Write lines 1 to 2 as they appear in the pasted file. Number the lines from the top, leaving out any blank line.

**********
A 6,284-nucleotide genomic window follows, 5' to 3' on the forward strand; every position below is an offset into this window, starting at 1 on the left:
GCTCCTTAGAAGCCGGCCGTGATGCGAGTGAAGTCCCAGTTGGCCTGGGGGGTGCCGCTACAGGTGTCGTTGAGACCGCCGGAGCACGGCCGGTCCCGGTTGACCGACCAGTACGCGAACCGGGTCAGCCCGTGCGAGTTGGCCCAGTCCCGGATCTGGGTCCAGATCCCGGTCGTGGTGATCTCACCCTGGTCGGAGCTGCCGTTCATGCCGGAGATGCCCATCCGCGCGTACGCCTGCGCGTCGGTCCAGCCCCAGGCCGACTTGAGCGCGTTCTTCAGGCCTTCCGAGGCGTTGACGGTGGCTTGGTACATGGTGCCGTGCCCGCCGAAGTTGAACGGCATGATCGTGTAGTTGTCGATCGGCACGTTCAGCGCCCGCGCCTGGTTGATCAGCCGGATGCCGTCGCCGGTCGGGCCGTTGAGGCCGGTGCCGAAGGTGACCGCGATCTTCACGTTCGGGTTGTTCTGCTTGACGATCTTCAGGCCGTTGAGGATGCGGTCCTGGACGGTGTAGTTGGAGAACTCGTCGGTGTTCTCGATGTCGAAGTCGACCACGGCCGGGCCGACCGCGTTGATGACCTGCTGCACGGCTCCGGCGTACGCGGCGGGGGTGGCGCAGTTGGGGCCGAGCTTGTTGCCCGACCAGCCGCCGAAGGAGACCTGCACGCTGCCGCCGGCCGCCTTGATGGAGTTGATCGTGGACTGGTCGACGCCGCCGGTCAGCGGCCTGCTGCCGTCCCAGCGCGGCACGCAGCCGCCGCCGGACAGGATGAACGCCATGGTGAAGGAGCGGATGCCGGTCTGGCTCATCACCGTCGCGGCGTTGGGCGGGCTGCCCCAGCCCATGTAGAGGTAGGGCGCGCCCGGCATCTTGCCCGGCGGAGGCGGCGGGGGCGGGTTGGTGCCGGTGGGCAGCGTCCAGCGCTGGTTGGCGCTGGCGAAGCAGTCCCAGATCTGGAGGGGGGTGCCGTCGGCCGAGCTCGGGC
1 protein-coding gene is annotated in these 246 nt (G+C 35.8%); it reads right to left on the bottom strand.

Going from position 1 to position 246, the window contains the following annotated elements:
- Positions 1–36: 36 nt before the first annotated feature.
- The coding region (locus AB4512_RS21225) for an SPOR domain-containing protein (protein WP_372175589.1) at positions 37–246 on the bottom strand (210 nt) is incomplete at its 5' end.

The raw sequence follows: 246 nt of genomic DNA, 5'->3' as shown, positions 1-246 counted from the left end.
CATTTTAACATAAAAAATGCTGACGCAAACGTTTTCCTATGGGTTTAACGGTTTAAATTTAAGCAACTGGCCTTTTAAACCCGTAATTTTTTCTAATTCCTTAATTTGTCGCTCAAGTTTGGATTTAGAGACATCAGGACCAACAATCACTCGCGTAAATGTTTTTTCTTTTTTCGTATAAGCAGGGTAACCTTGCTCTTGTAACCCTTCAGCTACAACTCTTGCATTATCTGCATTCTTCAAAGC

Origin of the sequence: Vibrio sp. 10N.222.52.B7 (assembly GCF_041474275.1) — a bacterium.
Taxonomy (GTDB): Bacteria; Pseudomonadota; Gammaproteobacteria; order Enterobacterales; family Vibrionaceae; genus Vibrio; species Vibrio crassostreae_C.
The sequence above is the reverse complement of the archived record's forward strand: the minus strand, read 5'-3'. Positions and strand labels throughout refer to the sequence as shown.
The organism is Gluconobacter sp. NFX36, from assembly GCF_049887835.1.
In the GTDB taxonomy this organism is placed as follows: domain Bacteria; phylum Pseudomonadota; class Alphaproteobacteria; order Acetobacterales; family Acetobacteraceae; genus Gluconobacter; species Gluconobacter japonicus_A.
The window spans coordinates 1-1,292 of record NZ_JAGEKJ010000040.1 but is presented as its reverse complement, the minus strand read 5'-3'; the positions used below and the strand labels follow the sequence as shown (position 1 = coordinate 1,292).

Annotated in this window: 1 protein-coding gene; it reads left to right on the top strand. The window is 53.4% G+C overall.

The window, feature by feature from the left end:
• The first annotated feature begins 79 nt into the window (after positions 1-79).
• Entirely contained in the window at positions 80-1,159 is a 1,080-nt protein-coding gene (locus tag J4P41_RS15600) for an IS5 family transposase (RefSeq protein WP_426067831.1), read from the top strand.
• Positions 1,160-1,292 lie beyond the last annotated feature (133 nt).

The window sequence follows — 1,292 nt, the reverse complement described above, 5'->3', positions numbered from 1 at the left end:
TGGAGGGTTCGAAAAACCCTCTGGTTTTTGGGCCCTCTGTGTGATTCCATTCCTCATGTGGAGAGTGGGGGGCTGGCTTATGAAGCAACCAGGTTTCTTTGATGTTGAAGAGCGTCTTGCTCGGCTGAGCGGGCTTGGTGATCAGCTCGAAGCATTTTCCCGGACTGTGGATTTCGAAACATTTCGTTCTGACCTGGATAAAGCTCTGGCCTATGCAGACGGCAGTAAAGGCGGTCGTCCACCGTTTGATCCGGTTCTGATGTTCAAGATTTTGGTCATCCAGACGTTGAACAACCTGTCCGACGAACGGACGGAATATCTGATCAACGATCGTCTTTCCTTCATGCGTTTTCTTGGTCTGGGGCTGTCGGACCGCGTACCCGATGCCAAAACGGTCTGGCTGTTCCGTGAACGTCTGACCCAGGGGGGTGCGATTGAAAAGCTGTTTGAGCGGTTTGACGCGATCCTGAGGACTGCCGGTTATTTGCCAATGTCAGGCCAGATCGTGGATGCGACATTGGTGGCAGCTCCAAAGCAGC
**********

A 6,284-nucleotide genomic window follows, 5' to 3' on the forward strand; every position below is an offset into this window, starting at 1 on the left:
GCTCCTTAGAAGCCGGCCGTGATGCGAGTGAAGTCCCAGTTGGCCTGGGGGGTGCCGCTACAGGTGTCGTTGAGACCGCCGGAGCACGGCCGGTCCCGGTTGACCGACCAGTACGCGAACCGGGTCAGCCCGTGCGAGTTGGCCCAGTCCCGGATCTGGGTCCAGATCCCGGTCGTGGTGATCTCACCCTGGTCGGAGCTGCCGTTCATGCCGGAGATGCCCATCCGCGCGTACGCCTGCGCGTCGGTCCAGCCCCAGGCCGACTTGAGCGCGTTCTTCAGGCCTTCCGAGGCGTTGACGGTGGCTTGGTACATGGTGCCGTGCCCGCCGAAGTTGAACGGCATGATCGTGTAGTTGTCGATCGGCACGTTCAGCGCCCGCGCCTGGTTGATCAGCCGGATGCCGTCGCCGGTCGGGCCGTTGAGGCCGGTGCCGAAGGTGACCGCGATCTTCACGTTCGGGTTGTTCTGCTTGACGATCTTCAGGCCGTTGAGGATGCGGTCCTGGACGGTGTAGTTGGAGAACTCGTCGGTGTTCTCGATGTCGAAGTCGACCACGGCCGGGCCGACCGCGTTGATGACCTGCTGCACGGCTCCGGCGTACGCGGCGGGGGTGGCGCAGTTGGGGCCGAGCTTGTTGCCCGACCAGCCGCCGAAGGAGACCTGCACGCTGCCGCCGGCCGCCTTGATGGAGTTGATCGTGGACTGGTCGACGCCGCCGGTCAGCGGCCTGCTGCCGTCCCAGCGCGGCACGCAGCCGCCGCCGGACAGGATGAACGCCATGGTGAAGGAGCGGATGCCGGTCTGGCTCATCACCGTCGCGGCGTTGGGCGGGCTGCCCCAGCCCATGTAGAGGTAGGGCGCGCCCGGCATCTTGCCCGGCGGAGGCGGCGGGGGCGGGTTGGTGCCGGTGGGCAGCGTCCAGCGCTGGTTGGCGCTGGCGAAGCAGTCCCAGATCTGGAGGGGGGTGCCGTCGGCCGAGCTCGGGC